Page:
Next, Carlson said to research how long the inverter can handle the surge.

2. What Power Type — Sine or Modified Sine Wave?

There are two types of inverters on the market, a sine wave and modified sine wave models.

“Both work well in a truck environment, but for those running sensitive electronics (such as continuous positive airway pressure machines) or products that are plugged into their own chargers — a drill or a toothbrush — sine wave is the preferred choice,” Carlson said. “Since sine wave is the same power as what you get at home, the voltage is consistent without spikes or drops. So, the device you’re powering reacts just as it would if you were plugged in at home.”

However, in most cases, modified sine wave power is just fine in operating most electronics and appliances with the exception of few sensitive applications, according to Carlson.

Regarding cost, the price gap has narrowed, and today most higher-wattage sine wave inverters cost about 15- to 20-percent more than a modified inverter. “With a sine wave unit, you’ll notice a slight decrease in the efficiency rating, since electronics within the inverter use power to keep electrical levels consistent,” Carlson said.

3. Can Fleets Install an Inverter?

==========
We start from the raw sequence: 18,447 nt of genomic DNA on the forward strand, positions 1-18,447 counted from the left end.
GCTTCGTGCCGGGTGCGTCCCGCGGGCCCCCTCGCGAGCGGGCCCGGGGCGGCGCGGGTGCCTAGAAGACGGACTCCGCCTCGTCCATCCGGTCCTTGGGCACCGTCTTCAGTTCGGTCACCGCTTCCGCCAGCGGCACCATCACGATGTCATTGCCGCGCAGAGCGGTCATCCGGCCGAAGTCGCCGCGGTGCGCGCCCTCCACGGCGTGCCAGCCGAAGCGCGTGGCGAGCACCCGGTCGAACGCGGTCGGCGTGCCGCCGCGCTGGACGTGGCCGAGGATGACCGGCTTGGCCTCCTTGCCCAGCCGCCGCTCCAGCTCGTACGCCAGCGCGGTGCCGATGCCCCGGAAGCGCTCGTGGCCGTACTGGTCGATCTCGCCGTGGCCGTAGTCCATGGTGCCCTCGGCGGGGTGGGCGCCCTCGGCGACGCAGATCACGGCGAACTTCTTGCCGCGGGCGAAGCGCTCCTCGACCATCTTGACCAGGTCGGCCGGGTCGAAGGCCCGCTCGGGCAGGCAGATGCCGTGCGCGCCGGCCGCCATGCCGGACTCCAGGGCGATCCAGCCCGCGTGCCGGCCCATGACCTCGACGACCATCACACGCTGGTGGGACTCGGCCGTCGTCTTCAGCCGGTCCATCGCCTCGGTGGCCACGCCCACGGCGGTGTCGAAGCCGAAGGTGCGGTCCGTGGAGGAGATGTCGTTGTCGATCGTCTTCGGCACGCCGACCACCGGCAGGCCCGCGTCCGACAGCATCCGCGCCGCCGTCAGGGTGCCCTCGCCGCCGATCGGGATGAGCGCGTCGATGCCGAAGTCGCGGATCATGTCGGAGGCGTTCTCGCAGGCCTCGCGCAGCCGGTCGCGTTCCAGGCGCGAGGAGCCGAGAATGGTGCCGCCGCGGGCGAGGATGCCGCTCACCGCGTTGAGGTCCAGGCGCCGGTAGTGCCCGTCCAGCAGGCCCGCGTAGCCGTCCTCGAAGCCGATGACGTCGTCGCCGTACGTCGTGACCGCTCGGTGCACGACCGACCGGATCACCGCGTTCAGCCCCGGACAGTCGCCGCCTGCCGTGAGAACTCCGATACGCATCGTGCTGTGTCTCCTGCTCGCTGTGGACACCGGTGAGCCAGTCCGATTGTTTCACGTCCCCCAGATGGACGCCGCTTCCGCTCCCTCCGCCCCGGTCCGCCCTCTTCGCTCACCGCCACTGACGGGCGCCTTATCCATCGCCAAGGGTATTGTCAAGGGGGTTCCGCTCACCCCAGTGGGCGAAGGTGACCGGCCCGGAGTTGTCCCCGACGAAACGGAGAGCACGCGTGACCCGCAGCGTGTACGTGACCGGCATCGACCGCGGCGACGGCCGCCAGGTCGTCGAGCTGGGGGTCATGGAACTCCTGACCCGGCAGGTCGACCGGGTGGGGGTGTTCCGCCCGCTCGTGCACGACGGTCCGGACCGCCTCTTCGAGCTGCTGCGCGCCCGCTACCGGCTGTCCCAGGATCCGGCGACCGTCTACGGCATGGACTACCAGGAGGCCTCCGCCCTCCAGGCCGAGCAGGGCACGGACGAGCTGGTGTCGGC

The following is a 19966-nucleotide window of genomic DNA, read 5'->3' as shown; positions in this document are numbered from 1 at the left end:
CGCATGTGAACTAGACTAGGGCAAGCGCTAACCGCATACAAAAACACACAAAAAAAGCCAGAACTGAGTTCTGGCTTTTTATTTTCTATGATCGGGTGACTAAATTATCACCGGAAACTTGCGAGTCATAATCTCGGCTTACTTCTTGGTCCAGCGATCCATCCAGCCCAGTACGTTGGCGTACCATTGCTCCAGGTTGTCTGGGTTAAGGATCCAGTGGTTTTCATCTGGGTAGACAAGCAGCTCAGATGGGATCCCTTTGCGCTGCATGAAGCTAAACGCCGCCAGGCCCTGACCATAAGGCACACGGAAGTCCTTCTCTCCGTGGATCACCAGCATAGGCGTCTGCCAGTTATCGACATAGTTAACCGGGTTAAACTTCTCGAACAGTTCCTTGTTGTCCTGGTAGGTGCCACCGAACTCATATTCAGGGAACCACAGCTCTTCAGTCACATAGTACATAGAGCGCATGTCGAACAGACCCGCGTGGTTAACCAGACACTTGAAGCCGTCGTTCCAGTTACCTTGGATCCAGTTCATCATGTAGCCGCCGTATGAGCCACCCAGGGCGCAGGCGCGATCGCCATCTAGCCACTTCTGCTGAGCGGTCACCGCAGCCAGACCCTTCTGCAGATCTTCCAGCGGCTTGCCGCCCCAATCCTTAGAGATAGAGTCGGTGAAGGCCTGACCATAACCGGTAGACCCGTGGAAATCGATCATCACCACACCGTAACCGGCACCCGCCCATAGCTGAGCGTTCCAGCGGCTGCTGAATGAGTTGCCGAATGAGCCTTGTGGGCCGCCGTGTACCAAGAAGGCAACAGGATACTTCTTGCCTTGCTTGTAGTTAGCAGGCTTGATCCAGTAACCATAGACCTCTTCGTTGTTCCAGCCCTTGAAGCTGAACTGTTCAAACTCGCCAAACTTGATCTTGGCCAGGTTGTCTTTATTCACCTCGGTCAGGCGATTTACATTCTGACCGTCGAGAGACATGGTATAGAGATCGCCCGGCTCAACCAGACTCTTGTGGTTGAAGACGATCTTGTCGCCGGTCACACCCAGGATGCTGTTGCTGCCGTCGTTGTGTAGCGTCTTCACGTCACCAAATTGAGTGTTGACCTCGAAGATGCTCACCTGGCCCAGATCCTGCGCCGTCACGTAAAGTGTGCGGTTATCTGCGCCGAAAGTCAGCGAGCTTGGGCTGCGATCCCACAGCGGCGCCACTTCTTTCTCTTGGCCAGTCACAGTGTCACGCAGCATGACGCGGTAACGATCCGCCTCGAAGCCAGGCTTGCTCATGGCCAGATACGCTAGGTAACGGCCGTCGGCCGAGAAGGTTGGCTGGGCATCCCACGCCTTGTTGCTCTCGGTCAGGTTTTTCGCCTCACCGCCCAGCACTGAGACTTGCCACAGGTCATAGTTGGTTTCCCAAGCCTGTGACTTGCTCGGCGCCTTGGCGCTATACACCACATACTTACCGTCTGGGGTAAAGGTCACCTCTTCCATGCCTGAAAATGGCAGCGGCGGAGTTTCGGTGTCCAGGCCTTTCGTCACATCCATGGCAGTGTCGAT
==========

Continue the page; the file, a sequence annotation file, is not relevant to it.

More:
Generally speaking, fleets can install inverters, according to Carlson. “Most technicians will have no problem handling installation and we offer fleet training programs to our customers,” he said. “Just remember, you’re working with electricity, and electricity can bite if you’re not careful. It’s our recommendation that inverters over 300W feature hard-wiring and fusing.”

Carlson said there is a bevy of considerations to make when installing an inverter, starting with where it should go and making sure there is adequate ventilation to allow heat to dissipate.

“And, you have to be cognizant of wire-sizing and the distance between the inverter and plug-ins that can be put in the sleeper, plus the distance between the battery and inverter. There’s a lot to consider,” he said.

According to Carlson, most fleets want the convenience of a factory-installed and warranted inverter. “We really recommend either an OEM install when you purchase a new work truck, or have the installation done by an authorized dealer,” Carlson said. “The OEMs have installation down to a science and it’s done on the line to rigid specs. Truck and aftermarket dealers also have the experience, so it’s worth spending a few extra bucks to have the installation done right, the first time, should your own staff not have the time or expertise.”

4. Confirm Reliability

“When it comes to reliability, the old adage, ‘you get what you pay for,’ comes into play,” Carlson said. “You will pay more for an inverter that has a ‘Regulatory Listed’ approval, such as Underwriters Laboratories (UL) or Electrical Testing Labs (ETL) with a UL458 rating. This means the inverter was inspected and approved by an independent agency which safeguards against issues with electricity,” Carlson explained.